Porphyrias are a group of different diseases, each caused by a specific abnormality in the heme production process. Heme is a chemical compound that contains iron and gives blood its red colour.
Mostly, porphyrias are inherited disorders. In some cases, porphyria results from inheriting an abnormal gene from one parent while the forms are due to inheriting two abnormal genes (one from each parent). Porphyria cutanea tarda is most often an acquired disorder. The disorder occurs when factors other than genes cause an enzyme deficiency in the liver.
Drugs such as tranquilizers, birth control pills, and sedatives, chemicals, binge drinking, smoking, excess iron in the body, stress, menstrual hormones and exposure to the sun are some of the triggers of porphyrias.
The symptoms of porphyria vary among types. Skin can become overly sensitive to sunlight in some cases and as a result, the exposed skin develops redness, blistering and often scarring.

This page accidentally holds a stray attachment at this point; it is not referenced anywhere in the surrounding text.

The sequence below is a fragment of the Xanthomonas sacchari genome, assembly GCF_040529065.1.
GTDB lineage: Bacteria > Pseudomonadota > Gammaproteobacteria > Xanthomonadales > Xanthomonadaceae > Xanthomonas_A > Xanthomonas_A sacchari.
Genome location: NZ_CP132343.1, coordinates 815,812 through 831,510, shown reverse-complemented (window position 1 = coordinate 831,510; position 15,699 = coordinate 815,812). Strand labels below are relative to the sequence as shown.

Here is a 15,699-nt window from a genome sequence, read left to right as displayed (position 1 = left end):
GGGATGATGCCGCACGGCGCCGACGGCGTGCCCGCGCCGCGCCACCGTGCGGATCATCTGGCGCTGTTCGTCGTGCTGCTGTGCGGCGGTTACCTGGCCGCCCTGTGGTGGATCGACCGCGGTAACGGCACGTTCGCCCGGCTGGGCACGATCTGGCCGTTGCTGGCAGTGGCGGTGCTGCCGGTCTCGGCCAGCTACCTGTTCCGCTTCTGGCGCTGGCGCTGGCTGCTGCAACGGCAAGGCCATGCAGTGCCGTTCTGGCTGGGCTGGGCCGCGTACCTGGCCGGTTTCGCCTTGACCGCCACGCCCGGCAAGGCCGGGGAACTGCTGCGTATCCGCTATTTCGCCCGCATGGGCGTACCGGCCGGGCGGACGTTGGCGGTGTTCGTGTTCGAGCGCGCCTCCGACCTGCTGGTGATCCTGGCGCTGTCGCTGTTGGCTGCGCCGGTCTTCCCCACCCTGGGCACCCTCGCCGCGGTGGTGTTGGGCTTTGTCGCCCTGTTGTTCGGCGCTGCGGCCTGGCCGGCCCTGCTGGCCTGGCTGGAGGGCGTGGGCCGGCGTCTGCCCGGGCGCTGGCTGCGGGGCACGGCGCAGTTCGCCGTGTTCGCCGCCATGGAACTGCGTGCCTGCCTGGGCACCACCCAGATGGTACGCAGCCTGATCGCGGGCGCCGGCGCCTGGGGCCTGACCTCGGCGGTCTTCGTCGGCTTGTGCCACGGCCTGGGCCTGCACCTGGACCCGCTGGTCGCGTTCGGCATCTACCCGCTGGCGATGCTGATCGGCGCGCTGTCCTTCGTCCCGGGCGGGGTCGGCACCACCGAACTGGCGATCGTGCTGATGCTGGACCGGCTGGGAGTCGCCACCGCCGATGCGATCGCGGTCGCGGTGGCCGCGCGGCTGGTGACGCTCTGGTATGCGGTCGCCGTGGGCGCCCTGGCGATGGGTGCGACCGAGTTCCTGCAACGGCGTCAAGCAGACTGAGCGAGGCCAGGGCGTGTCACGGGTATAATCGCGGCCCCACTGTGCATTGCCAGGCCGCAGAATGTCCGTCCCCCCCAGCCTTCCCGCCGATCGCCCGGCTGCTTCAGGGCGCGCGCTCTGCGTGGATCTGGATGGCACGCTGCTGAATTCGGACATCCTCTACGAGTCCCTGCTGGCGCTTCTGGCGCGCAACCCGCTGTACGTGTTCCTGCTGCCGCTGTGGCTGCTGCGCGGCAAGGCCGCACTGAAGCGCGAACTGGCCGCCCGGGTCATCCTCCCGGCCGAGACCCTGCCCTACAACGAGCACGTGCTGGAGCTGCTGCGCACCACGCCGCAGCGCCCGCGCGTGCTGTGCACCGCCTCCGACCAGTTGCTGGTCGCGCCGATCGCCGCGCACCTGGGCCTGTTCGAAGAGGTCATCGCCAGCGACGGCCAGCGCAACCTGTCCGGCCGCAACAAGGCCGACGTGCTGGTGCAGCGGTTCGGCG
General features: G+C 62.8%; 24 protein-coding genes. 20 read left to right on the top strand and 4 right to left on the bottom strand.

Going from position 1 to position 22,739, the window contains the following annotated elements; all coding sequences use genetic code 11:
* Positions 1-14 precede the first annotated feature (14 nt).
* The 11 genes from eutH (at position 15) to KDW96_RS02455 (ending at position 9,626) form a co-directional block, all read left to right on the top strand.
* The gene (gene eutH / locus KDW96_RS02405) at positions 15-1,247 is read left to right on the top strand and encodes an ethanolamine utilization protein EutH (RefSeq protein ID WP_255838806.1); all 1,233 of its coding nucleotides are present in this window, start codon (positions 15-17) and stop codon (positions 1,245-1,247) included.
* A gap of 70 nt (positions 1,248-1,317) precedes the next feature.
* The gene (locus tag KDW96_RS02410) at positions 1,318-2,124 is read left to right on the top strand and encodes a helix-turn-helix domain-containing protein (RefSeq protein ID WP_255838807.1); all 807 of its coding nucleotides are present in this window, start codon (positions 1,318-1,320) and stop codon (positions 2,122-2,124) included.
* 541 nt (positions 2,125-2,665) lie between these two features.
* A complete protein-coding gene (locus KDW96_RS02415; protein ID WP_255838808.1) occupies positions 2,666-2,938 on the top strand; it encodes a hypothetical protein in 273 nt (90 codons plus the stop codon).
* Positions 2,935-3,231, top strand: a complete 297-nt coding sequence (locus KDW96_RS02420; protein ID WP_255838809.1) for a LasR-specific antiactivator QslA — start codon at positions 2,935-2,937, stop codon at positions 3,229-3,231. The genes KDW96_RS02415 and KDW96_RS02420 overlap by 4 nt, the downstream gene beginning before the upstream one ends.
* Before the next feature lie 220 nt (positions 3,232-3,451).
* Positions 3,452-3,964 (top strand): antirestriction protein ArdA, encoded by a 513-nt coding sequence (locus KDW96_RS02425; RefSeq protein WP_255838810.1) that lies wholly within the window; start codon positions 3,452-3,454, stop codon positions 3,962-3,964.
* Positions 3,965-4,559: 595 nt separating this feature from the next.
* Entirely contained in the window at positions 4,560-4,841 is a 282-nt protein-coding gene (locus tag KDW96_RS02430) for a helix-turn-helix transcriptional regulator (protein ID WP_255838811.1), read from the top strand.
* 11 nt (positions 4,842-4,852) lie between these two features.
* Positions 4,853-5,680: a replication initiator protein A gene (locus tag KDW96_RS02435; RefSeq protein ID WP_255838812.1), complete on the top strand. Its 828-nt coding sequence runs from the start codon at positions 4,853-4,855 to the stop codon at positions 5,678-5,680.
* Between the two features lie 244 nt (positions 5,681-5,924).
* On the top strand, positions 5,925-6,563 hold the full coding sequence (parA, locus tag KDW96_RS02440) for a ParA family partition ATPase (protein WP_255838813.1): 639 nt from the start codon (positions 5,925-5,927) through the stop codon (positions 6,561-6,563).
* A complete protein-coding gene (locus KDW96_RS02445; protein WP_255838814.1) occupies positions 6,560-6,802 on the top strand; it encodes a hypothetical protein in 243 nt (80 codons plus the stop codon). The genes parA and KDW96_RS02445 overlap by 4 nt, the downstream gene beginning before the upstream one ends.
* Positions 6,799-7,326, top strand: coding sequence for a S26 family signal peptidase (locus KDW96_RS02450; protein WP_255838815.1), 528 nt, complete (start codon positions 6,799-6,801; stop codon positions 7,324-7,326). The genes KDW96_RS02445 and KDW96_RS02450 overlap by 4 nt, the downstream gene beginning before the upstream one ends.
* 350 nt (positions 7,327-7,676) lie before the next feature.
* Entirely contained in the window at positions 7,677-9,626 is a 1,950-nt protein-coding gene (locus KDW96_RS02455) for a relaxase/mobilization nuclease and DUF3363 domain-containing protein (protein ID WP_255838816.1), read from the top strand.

In some cases, porphyria (particularly calledacute porphyrias) can affect the nervous system. When nervous system is affected, the symptoms are chest pain, abdominal pain, seizures and muscle weakness. These symptoms can last from days to weeks.
The treatment for porphyrias depends on whether it is acute porphyrias or cutaneous porphyrias. Treatment of acute porphyrias focuses on treatment of the symptoms and preventing complications. The treatment includes stopping medications that may have triggered symptoms, intravenous sugar (glucose) or fluids to combat dehydration and injections of hemin.
The treatment options for cutaneous porphyrias are drawing blood (phlebotomy), medication (usually the drugs used to treat malaria), beta carotene, reducing or eliminating triggers and vitamin D supplements to treat vitamin D deficiency.
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